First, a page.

AMC: the obsession must stop because it burns its money
Top Gun Maverick was released on May 27.e, and since August 14e, it had exceeded $1.37 billion in worldwide box office earnings. AMC Entertainment Holdings (New York Stock Exchange: AMC) Q2 2022 results including Memorial Day weekend and all of Top Gun Maverick’s June revenue being shown on their premises, and again, they couldn’t make a profit. The obsession with AMC stock needs to end. Hit movies like Maverick happen once, and a blue moon like maverick just surpassed Titanic as 7e highest-grossing movie of all time. I’m not saying AMC is headed for Chapter 11, but it’s an unprofitable company that can’t even turn a profit when one of the greatest movies in history hits its theaters. . I think AMC is incredibly overvalued, they will have to do a capital raise in the next year, and the chances of them reaching the point of sustained profitability seem slim. All investors with the diamond hands mentality should take a step back and look through AMC’s financials. The short interest sits around 18.45% (per Seeking Alpha), so a short squeeze is possible, but as a long-term investment, AMC doesn’t look good as further dilution is almost unavoidable.
AMC doesn’t make money, and I’ll take a numbers-driven approach on an annual and quarterly basis
I am agnostic towards AMC, have no feelings towards the company, am not an investor and never will be an investor. I’ll start with a quarterly review of AMC’s finances.
Here are the figures for Q2 2022:
- Revenues $1,166,400,000
- Gross profit $170,600,000
- Operating profit (-$16,200,000)
- Result from continuing operations (-121,600,000)
- Net profit (-$121,600,000)
- Operating cash (-$76,600,000)
- Free cash flow (-$134,800,000)
Keep in mind Q2 had Memorial Day weekend and Top Gun 2 Maverick. AMC generated $1.17 billion in revenue, and its cost of revenue was 85.37% of what it took in. To generate the $1.17 billion in revenue, it cost AMC $995.8 million. This does not include operating expenses, interest or taxes. AMC had $170.6 million in gross profit remaining, representing a low gross profit margin of 14.63%. AMC’s total operating expenses were $186.8 million, placing its operating profit at -$16.2 million. After interest expense, taxes and other items, AMC generated negative net income of -$121 million.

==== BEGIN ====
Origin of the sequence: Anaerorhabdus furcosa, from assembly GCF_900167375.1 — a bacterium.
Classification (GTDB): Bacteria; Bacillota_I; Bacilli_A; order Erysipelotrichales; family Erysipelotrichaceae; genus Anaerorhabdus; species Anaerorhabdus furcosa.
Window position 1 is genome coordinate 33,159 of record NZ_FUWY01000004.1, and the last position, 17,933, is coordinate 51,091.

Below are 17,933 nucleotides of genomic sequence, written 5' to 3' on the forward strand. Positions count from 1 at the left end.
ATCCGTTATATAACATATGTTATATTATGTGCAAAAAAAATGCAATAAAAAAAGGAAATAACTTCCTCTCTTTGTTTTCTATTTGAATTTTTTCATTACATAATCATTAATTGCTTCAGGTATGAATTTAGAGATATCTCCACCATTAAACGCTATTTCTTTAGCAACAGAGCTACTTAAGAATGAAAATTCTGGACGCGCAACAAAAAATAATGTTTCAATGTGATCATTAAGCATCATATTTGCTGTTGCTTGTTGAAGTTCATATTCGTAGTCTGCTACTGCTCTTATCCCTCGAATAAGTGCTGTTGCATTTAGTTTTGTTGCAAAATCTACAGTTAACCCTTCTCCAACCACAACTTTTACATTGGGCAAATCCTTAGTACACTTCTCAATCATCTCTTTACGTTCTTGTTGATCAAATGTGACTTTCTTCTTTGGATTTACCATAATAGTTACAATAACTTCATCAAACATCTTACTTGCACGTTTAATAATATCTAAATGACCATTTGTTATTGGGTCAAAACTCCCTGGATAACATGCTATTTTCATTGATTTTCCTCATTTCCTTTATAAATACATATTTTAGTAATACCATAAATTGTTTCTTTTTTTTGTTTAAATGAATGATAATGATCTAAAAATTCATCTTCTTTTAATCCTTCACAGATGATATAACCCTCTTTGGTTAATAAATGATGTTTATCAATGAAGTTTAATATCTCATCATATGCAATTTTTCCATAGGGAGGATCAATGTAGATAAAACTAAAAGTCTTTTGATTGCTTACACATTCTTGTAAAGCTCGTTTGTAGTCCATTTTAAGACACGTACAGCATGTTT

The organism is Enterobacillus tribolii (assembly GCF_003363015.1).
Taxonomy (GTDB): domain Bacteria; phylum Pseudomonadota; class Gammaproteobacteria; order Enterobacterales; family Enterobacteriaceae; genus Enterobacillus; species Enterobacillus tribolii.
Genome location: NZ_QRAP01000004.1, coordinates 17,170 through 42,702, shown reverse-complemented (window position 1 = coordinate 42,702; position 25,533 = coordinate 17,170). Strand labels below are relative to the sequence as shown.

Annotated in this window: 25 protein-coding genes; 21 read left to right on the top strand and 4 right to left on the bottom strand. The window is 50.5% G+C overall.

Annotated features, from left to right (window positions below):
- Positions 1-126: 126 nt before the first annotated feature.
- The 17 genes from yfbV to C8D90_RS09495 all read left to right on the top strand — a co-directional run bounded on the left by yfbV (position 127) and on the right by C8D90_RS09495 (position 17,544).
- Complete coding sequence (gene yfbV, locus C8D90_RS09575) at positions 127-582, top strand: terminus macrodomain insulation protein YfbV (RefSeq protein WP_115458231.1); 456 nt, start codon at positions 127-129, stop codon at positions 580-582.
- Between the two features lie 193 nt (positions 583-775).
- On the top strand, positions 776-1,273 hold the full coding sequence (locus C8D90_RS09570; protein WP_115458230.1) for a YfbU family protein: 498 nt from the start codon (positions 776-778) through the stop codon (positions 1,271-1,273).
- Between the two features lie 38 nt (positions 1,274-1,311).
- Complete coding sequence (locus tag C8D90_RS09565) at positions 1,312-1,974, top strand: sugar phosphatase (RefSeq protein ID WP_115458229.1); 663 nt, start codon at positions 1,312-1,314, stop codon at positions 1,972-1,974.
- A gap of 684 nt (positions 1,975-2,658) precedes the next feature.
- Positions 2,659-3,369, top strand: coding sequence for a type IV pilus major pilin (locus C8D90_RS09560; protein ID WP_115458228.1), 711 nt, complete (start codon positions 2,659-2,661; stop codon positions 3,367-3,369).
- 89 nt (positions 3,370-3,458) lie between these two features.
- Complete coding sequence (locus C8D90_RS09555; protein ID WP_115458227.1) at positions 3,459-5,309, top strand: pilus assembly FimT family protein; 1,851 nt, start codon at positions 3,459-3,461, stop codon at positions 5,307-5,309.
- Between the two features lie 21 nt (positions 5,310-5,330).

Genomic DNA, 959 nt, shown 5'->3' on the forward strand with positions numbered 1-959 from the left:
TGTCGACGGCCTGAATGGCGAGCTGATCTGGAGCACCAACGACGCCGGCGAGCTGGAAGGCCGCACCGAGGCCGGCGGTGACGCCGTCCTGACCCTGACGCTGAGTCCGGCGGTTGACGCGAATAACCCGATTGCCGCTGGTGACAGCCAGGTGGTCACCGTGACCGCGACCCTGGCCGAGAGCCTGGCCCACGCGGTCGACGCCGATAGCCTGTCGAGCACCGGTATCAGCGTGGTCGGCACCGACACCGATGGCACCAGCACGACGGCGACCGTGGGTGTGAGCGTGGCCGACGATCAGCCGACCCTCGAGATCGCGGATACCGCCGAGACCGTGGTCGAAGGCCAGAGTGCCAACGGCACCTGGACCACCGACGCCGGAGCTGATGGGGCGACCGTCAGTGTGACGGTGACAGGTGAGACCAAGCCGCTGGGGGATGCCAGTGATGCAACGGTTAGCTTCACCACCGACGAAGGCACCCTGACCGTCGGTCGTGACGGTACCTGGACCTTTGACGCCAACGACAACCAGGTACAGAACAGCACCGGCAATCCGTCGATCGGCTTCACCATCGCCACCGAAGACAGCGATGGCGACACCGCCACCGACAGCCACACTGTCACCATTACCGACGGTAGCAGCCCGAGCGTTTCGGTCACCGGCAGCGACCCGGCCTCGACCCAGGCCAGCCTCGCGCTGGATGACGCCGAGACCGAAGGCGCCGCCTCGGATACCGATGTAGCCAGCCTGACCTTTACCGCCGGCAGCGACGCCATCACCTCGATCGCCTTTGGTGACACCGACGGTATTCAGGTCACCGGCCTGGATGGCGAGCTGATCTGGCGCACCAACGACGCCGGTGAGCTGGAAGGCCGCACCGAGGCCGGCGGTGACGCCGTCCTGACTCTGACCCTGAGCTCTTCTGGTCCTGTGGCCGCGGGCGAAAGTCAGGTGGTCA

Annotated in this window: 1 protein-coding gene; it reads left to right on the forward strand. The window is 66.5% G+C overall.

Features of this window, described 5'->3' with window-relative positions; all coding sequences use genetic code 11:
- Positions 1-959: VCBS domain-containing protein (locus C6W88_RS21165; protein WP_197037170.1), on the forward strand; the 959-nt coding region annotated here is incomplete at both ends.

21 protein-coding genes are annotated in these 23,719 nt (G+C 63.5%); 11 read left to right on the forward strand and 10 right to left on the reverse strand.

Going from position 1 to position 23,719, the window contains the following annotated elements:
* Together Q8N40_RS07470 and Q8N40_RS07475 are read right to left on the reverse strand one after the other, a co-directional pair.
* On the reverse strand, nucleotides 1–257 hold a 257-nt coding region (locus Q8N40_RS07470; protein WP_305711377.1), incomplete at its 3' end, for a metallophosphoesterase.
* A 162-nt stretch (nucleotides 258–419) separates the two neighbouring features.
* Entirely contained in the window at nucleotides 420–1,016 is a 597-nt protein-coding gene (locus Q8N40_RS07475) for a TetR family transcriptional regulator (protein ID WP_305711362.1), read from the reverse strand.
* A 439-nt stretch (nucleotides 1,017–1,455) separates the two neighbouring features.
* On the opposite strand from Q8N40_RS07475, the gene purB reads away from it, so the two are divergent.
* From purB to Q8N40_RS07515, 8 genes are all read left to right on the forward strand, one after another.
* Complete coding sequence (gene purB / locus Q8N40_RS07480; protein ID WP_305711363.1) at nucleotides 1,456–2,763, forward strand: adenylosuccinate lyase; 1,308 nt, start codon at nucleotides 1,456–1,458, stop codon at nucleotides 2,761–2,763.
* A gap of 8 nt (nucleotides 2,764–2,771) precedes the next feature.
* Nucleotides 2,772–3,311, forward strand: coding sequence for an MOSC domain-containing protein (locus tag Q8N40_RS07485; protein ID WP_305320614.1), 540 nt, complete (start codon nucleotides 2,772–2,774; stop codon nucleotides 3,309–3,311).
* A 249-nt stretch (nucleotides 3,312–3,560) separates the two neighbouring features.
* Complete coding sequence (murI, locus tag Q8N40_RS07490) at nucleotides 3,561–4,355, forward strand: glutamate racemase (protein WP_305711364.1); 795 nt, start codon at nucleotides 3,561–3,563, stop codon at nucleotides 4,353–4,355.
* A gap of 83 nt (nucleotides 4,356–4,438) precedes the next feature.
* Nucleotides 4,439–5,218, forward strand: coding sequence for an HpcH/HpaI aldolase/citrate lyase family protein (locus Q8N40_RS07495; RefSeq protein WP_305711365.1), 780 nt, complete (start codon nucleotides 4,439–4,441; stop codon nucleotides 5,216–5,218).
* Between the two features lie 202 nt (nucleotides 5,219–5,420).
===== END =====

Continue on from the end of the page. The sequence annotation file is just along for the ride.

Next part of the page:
When I look at the cash flow statement, I’m even more worried. Since the fourth quarter of 2019, the previous 11 quarters, AMC has only generated positive cash from operations 2 times. Over the past 11 quarters, AMC generated -$1.75 billion in cash from operations, bringing its FCF to -$2.23 billion. The pandemic was absolutely a factor, but when you look at the previous 3 quarters, the story isn’t pretty. In Q4 2021, AMC generated $5.6 million in FCF as it generated $46.5 million in cash from operations and its Cap-Ex was -$40.9 million. When you add the first 2 quarters of 2022, over the previous 3 quarters, which includes the holiday season and Top Gun 2, AMC generated -$325.1 million in cash from operations, and their FCF was – $459 million.
When you look at AMC on a yearly basis and use the Last Twelve Months (TTM) for 2022, the picture doesn’t get any prettier. 2018 and 2019 were AMC’s strongest years from a revenue perspective, as it generated $5.06 billion in 2018 and $5.02 billion in 2019. AMC lost money between these 2 years. In 2018, AMC made a net profit of $110.1 million; in 2019, AMC lost -$149.1 million in net income. This is a company that over the past 11 years has been 6 years in profit and 5 years lost money. Over the 6 years that AMC generated a profit, its cumulative profit was $808.9 million at an average of $134.82 million per year. The last year AMC generated a profit ($110.1 million) was in 2018, and its cumulative revenue for the years it generated a profit was $18.68 billion. AMC’s profit margin during those years was 4.33%. Factoring in 5 years of negative earnings, over the past 11 years AMC has lost -$6.5 billion out of $35.29 billion in revenue. While AMC may never fall below, these numbers are upside down and the current valuation of $9.31 billion doesn’t make sense because AMC is unprofitable and its balance sheet is undervalued. optimum.
AMC’s balance sheet has several red flags and points to a struggling company